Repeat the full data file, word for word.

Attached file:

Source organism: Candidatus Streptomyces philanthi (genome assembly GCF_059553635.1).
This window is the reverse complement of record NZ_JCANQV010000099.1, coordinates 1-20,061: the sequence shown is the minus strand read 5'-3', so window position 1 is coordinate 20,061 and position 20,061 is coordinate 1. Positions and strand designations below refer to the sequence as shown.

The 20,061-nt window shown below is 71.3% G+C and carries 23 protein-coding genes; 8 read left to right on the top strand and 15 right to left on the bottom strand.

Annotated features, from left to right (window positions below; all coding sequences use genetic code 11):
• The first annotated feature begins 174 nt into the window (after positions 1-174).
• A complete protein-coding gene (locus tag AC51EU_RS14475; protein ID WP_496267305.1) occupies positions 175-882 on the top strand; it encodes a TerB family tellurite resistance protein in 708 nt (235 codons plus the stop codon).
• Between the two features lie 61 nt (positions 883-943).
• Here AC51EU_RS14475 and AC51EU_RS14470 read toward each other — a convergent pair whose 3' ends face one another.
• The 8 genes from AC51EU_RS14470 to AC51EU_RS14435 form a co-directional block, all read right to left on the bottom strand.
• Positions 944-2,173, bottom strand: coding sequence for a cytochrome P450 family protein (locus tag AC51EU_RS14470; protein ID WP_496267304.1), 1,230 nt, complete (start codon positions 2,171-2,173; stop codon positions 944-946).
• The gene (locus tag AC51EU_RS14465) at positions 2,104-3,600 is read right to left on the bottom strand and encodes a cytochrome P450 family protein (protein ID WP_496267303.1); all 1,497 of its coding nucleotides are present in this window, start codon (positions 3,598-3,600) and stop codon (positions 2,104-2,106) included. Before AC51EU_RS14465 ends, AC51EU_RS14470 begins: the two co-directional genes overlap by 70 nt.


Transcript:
Source organism: Candidatus Streptomyces philanthi (genome assembly GCF_059553635.1).
This window is the reverse complement of record NZ_JCANQV010000099.1, coordinates 1-20,061: the sequence shown is the minus strand read 5'-3', so window position 1 is coordinate 20,061 and position 20,061 is coordinate 1. Positions and strand designations below refer to the sequence as shown.

The 20,061-nt window shown below is 71.3% G+C and carries 23 protein-coding genes; 8 read left to right on the top strand and 15 right to left on the bottom strand.

Annotated features, from left to right (window positions below; all coding sequences use genetic code 11):
• The first annotated feature begins 174 nt into the window (after positions 1-174).
• A complete protein-coding gene (locus tag AC51EU_RS14475; protein ID WP_496267305.1) occupies positions 175-882 on the top strand; it encodes a TerB family tellurite resistance protein in 708 nt (235 codons plus the stop codon).
• Between the two features lie 61 nt (positions 883-943).
• Here AC51EU_RS14475 and AC51EU_RS14470 read toward each other — a convergent pair whose 3' ends face one another.
• The 8 genes from AC51EU_RS14470 to AC51EU_RS14435 form a co-directional block, all read right to left on the bottom strand.
• Positions 944-2,173, bottom strand: coding sequence for a cytochrome P450 family protein (locus tag AC51EU_RS14470; protein ID WP_496267304.1), 1,230 nt, complete (start codon positions 2,171-2,173; stop codon positions 944-946).
• The gene (locus tag AC51EU_RS14465) at positions 2,104-3,600 is read right to left on the bottom strand and encodes a cytochrome P450 family protein (protein ID WP_496267303.1); all 1,497 of its coding nucleotides are present in this window, start codon (positions 3,598-3,600) and stop codon (positions 2,104-2,106) included. Before AC51EU_RS14465 ends, AC51EU_RS14470 begins: the two co-directional genes overlap by 70 nt.